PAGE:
Mistaking Africa

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  • Edition: 2nd
  • Format: Paperback
  • Copyright: 2008-08-04
  • Publisher: Westview Pr

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For many Americans the mention of Africa immediately conjures up images of safaris, ferocious animals, strangely dressed "tribesmen," and impenetrable jungles. Although the occasional newspaper headline alerts us to genocide, AIDS, malaria, or civil war in Africa, most of us know very little about the continent. However we still carry strong mental images of Africa, which are reflected in American advertising, movies, amusement parks, cartoons, and many other corners of our society.Few think to question these perceptions or how they came to be so deeply lodged in the collective American consciousness. Curtis Keim'sMistaking Africalooks at the historical evolution of this mindset and examines the role that popular media play in the creation of our mental images of Africa. Keim addresses the most prevalent myths and preconceptions and demonstrates how these prevent a true understanding of the enormously diverse peoples and cultures of Africa. Updated throughout, the second edition includes an entirely revised chapter on Africa in images, which analyzes portrayals of Africa in popular media, including print advertising by corporations such as Dow Chemical, ExxonMobil, IBM,Voguemagazine, Honda, and Snapple. New to the second edition as well is an appendix on learning more about Africa.ContentsPart One: Introduction 1. Changing Our Mind about Africa 2. How We LearnPart Two: Evolutionism 3. The Origins of "Darkest Africa" 4. "Our Living Ancestors": Twentieth-Century Evolutionism 5. Real Africa, Wise Africa 6. We Should Help ThemPart Three: Further Misperceptions 7. Cannibalism: No Accounting for Taste 8. Africans Live in Tribes, Don't They? 9. Safari: Beyond Our Wildest Dreams 10. Africa in ImagesPart Four: New Directions 11. Race and Culture: The Same and the Other 12. From Imagination to DialogueAppendix: Learning More

Author Biography

Curtis A. Keim

Table of Contents

Prefacep. xi
Acknowledgmentsp. xiii
Changing Our Mind About Africap. 3
Speaking "African"p. 4
The Use and Misuse of Stereotypesp. 6
Stereotypes over Timep. 11
A Word About Wordsp. 12
How We Learnp. 15
Television Culturep. 16
The Print Mediap. 18
Moviesp. 23
Amusement Parksp. 25
Celebritiesp. 28
Other Sourcesp. 29
The Origins of "Darkest Africa"p. 35
Africans in Antiquityp. 36
Western Views of Africans, ca. 1400-1830p. 38
Birth of the Dark Continentp. 40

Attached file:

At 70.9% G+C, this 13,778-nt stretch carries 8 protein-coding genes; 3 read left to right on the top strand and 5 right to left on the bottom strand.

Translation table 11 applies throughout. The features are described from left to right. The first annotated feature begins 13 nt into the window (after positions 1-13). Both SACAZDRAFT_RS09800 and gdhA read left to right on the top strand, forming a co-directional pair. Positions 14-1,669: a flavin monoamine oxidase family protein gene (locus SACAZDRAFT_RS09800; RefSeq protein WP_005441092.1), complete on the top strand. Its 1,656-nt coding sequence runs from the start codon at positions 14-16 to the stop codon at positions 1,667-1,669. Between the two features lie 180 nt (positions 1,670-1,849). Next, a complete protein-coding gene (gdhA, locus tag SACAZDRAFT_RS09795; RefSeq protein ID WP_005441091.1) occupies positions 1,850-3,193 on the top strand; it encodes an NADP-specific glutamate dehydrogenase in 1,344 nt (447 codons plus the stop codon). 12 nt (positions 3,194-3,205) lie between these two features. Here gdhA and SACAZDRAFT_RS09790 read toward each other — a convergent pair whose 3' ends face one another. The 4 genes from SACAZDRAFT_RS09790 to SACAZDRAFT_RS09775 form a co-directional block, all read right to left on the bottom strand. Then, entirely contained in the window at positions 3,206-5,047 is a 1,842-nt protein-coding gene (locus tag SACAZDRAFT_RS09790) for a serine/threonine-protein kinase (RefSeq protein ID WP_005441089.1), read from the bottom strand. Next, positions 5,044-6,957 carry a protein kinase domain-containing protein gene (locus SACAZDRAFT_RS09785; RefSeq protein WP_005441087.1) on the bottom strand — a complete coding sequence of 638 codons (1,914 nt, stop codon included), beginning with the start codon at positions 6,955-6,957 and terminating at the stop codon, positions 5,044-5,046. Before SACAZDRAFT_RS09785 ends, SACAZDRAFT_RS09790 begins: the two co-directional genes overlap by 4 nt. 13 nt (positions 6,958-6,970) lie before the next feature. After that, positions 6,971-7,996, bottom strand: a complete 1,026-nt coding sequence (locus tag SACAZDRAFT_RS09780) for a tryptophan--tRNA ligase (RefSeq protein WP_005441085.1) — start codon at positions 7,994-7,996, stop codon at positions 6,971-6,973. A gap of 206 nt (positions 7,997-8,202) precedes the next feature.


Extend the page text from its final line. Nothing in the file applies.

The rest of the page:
A Myth for Conquestp. 44
"Our Living Ancestors": Twentieth-Century Evolutionismp. 49
Biological Evolutionismp. 50
Evolutionismp. 51
The Primitive Africanp. 53
Changing Paradigmsp. 56
Lingering Evolutionismp. 61
Real Africa, Wise Africap. 63
African Culturesp. 64
Art and Artifactp. 66
Touring Africap. 69
Selling Sexp. 73
Africans in the Statesp. 74
An African American Examplep. 77
The Noble Africanp. 79
We Should Help Themp. 83
Authoritarian Helpp. 85
Market Helpp. 86
Conversion Helpp. 88
Gift-Giving Helpp. 90
Participatory Helpp. 93
Military Helpp. 95
The Failure of Helpp. 96
Rethinking Developmentp. 98
Helping Outp. 100
Further Misperceptions
Cannibalism: No Accounting for Tastep. 105
Africans Live in Tribes, Don't They?p. 113
A Textbook Definitionp. 114
A Word with a Historyp. 115
The End of the Tribep. 117
Contemporary African Uses of Tribep. 118
Other Tribesp. 120
African Tribes in Americap. 121
Alternatives to Tribep. 124
Safari: Beyond Our Wildest Dreamsp. 129
Where the Wild Things Aren'tp. 130
The Good Old Daysp. 131
The Decline of the Great White Hunting Safarip. 136
The Tourist Safari: Animals in Picturesp. 138
The Safari from a Distancep. 140
The Lion Is Kingp. 142
Hunting Africap. 144
Africa in Imagesp. 147
Black, White, and Red All Overp. 148
Africa's Got Chemistryp. 151
One Challenge per Continent, Pleasep. 151
Our Living Ancestorsp. 153
Africa Is Dyeingp. 154
Flights of Fantasyp. 156
"Totally in the Wild"p. 156
Dances with Lionsp. 159
African Salesbeastsp. 161
New Directions
Race and Culture: The Same and the Otherp. 169
Racep. 169
Culturep. 172
On Being Humanp. 175
From Imagination to Dialoguep. 179
Evolutionismp. 180
A Kind of Equalityp. 182
An African Dialoguep. 184
Learning Morep. 189
Notesp. 195
Works Citedp. 215
Indexp. 229
Table of Contents provided by Ingram. All Rights Reserved.

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